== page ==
Aftershocks strike Fiordland after quake

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Four more strong aftershocks have shaken Fiordland this afternoon following last night's 7.8 earthquake.

One quake measured 5.3 and hit the area at 12.24pm. Another tremor, measuring 5.6, was felt 20 minutes later, followed by a 5.1 quake at 1.30pm.

The latest, at 2.13pm, measured 5.1 and was at a depth of 12km, 80km west of Te Anau.

GNS Science said the aftershocks were felt in Alexandra and Invercargill.

The initial quake, which was centred 100km northwest of Tuatapere and 12km deep, struck at 9.22pm yesterday and triggered an alert from the Pacific tsunami warning centre in Hawaii.

However, only two small waves were recorded about 10.30pm - a 30cm wave at Dog Island near Bluff and a 17cm wave at Jackson's Bay on the Fiordland coast, after which the tsunami warning was cancelled.

The quake was felt widely throughout the South Island and as far north as Taranaki, and was followed by two sizeable aftershocks, one 19 minutes after the initial quake measuring 6.1, and another at 1.50am measuring 5.9.

A separate 5.4 magnitude quake in Taranaki at 9.38pm was not thought to be linked to the Fiordland quake, GNS geologist Matthew Stevens said today.

Earthquake Commission spokesman Lance Dixon told NZPA 183 claims had been lodged by 2.45pm, with minor damage reported, including cracks to wallpaper, bricks and house exteriors.

Most of the claims were lodged in Invercargill, Dunedin and around Otago, but some came from as far away as Christchurch and Greymouth.

Mr Dixon advised people to have a look around their property and contact the commission on 0800 DAMAGE to report damage.

KiwiRail said trains south of Oamaru and through the Buller Gorge were halted from 9.30pm while lines were checked, with no damage found.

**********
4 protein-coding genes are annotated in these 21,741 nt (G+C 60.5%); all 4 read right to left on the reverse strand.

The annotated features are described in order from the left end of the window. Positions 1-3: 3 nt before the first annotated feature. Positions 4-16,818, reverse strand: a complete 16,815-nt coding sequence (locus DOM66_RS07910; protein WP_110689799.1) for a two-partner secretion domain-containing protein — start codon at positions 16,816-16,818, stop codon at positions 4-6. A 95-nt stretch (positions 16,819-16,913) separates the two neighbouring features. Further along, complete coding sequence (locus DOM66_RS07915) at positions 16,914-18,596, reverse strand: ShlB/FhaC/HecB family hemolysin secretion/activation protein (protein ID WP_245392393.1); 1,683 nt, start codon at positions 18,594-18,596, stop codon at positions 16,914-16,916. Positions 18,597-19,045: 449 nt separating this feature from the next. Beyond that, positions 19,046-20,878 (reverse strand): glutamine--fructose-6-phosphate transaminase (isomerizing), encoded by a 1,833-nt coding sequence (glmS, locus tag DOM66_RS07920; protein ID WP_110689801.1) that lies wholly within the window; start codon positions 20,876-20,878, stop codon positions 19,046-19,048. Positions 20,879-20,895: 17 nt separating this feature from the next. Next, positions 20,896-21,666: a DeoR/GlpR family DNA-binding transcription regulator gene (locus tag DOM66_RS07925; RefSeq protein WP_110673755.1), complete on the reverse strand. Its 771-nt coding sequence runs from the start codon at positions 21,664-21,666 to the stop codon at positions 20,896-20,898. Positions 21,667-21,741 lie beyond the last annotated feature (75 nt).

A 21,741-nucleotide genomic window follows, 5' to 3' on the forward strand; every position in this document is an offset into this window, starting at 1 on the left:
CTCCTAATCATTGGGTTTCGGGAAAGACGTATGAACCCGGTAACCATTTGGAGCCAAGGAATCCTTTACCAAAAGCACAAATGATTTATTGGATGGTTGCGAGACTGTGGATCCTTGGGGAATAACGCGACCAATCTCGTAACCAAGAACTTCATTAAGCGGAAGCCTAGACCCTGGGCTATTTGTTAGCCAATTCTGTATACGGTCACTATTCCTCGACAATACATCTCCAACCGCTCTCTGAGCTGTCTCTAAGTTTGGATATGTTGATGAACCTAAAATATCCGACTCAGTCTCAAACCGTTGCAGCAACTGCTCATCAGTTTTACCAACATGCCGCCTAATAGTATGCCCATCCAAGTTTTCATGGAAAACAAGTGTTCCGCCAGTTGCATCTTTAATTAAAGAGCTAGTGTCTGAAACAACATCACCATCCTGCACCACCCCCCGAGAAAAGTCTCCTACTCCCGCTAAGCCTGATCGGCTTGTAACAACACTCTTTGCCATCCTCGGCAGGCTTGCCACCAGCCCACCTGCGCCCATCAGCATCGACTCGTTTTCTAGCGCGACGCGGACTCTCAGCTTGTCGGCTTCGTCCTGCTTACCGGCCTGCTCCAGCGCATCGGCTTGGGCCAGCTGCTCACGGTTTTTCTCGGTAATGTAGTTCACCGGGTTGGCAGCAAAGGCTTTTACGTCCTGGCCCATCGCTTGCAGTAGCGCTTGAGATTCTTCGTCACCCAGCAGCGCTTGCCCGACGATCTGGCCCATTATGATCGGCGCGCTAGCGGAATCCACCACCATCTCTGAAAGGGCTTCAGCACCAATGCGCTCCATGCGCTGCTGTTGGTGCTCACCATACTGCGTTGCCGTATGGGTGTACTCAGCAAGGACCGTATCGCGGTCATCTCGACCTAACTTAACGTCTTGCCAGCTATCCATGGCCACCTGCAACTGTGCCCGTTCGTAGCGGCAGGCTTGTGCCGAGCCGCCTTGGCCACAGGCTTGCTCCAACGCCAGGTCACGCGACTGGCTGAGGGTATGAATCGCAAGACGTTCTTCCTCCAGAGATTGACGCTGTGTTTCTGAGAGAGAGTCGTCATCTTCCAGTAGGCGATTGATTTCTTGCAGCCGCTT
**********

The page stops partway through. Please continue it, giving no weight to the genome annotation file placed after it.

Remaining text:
The lines were cleared by midnight for trains to continue, with delays to one train on the main south line between Christchurch and Invercargill and two trains in the Buller Gorge.

DOC staff flew into Fiordland National Park at first light to check on registered trampers and one-day visitor structures before focusing on the quake's epicentre and surrounding huts and tracks, Te Anau acting area manager Andrew Cudby said.

The trampers were leaving the park on foot and were expected out at some stage today, Mr Cudby said.

There had been some slips but no major damage, and the ground would be monitored over coming months.

Visitors to the park should report any ground or slip concerns, he said.

A team of DOC staff on Resolution Island, close to the quake's epicentre, were safe and well - "shaken but not stirred", he said.

Other staff in the field had also been contacted and were unharmed.

The controller of Southland's civil defence emergency management group, Neil Cruickshank, activated the region's emergency operations centre to assess damage reports and said the region had been given "a good shake" .

"Phone services were down in east Invercargill and power was out for some time in the suburb of Otatara because of the earthquake," he said.

Civil Defence staff flew over the epicentre today but found little damage.

They would continue to monitor and assess the aftermath, he said.

Mr Cruickshank said anyone worried about the structural integrity of their building should contact their local council.

More than 14,000 earthquakes are recorded in New Zealand annually, but only about 20 are stronger than 5 on the Richter scale.

The Inangahua earthquake on the West Coast in 1968 measured 7.1 and killed three people.

The previous strongest recorded Fiordland earthquake, near the mouth of Doubtful Sound in August 2003, measured 7.1 and caused considerable damage in Te Anau.

The Earthquake Commission received almost 3000 claims totalling $10.5 million.

- NZPA

- NZ Herald

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